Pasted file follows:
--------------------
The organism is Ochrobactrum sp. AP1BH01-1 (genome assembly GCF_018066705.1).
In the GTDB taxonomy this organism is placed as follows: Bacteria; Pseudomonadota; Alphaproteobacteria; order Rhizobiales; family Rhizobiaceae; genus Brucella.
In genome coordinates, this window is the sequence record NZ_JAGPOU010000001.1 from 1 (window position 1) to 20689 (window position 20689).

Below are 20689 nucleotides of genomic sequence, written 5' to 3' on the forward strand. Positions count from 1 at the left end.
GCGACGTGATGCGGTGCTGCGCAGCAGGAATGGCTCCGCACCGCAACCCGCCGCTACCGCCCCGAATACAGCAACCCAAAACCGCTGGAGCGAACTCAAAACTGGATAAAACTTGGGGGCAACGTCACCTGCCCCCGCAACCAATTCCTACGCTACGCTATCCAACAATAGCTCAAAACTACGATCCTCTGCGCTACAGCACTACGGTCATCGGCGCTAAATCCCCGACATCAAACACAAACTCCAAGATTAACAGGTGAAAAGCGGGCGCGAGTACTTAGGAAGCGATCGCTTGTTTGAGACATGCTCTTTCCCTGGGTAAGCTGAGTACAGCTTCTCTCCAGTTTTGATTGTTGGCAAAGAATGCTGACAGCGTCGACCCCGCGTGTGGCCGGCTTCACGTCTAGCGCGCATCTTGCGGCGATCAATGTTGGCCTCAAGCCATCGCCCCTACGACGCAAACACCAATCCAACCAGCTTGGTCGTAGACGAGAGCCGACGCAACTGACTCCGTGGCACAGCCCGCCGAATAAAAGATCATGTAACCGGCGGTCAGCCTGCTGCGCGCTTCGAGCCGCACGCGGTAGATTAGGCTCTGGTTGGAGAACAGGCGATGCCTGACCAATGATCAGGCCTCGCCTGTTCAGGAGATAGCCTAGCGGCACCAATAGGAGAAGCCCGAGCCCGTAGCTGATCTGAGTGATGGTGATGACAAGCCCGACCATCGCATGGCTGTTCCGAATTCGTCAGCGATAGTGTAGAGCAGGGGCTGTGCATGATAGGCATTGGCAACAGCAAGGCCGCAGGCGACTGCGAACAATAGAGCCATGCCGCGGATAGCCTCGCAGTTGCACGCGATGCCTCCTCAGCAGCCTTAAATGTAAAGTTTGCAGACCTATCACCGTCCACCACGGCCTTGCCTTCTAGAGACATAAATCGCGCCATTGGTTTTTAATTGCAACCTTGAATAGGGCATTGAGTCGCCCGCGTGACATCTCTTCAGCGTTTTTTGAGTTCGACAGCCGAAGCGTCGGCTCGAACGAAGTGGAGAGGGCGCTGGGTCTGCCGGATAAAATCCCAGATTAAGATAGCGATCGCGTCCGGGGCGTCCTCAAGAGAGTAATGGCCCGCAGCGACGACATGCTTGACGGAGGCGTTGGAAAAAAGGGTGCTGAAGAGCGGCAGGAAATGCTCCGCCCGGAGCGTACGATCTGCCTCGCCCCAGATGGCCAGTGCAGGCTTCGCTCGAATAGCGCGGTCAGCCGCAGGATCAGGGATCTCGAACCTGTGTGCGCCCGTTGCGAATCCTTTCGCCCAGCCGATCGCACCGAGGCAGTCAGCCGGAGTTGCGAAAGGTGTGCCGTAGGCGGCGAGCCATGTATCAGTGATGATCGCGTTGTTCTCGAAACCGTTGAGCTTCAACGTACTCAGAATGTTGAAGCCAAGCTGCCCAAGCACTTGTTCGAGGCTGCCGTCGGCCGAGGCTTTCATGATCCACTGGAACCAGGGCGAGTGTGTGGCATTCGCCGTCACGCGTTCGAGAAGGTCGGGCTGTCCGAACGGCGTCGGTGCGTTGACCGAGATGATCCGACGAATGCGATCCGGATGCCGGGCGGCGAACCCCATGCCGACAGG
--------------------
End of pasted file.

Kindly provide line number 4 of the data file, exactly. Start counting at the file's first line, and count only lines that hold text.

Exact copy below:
Below are 20689 nucleotides of genomic sequence, written 5' to 3' on the forward strand. Positions count from 1 at the left end.